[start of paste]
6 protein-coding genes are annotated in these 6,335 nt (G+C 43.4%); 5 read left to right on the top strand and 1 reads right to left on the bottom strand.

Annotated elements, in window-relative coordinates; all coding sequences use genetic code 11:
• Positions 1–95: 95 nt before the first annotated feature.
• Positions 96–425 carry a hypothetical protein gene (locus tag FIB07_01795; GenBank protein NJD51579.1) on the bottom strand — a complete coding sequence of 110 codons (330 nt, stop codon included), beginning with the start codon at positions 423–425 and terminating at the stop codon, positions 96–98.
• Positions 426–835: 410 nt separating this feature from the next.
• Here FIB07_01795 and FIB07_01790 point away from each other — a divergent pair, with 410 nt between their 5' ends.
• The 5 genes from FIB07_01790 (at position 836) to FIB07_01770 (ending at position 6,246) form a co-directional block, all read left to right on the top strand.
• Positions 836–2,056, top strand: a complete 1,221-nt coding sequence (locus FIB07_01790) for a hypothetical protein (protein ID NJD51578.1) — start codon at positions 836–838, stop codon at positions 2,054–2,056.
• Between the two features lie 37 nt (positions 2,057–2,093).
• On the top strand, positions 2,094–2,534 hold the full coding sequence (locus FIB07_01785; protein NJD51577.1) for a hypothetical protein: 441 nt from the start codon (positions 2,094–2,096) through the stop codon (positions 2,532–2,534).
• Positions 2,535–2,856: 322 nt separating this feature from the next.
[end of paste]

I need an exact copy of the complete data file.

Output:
6 protein-coding genes are annotated in these 6,335 nt (G+C 43.4%); 5 read left to right on the top strand and 1 reads right to left on the bottom strand.

Annotated elements, in window-relative coordinates; all coding sequences use genetic code 11:
• Positions 1–95: 95 nt before the first annotated feature.
• Positions 96–425 carry a hypothetical protein gene (locus tag FIB07_01795; GenBank protein NJD51579.1) on the bottom strand — a complete coding sequence of 110 codons (330 nt, stop codon included), beginning with the start codon at positions 423–425 and terminating at the stop codon, positions 96–98.
• Positions 426–835: 410 nt separating this feature from the next.
• Here FIB07_01795 and FIB07_01790 point away from each other — a divergent pair, with 410 nt between their 5' ends.
• The 5 genes from FIB07_01790 (at position 836) to FIB07_01770 (ending at position 6,246) form a co-directional block, all read left to right on the top strand.
• Positions 836–2,056, top strand: a complete 1,221-nt coding sequence (locus FIB07_01790) for a hypothetical protein (protein ID NJD51578.1) — start codon at positions 836–838, stop codon at positions 2,054–2,056.
• Between the two features lie 37 nt (positions 2,057–2,093).
• On the top strand, positions 2,094–2,534 hold the full coding sequence (locus FIB07_01785; protein NJD51577.1) for a hypothetical protein: 441 nt from the start codon (positions 2,094–2,096) through the stop codon (positions 2,532–2,534).
• Positions 2,535–2,856: 322 nt separating this feature from the next.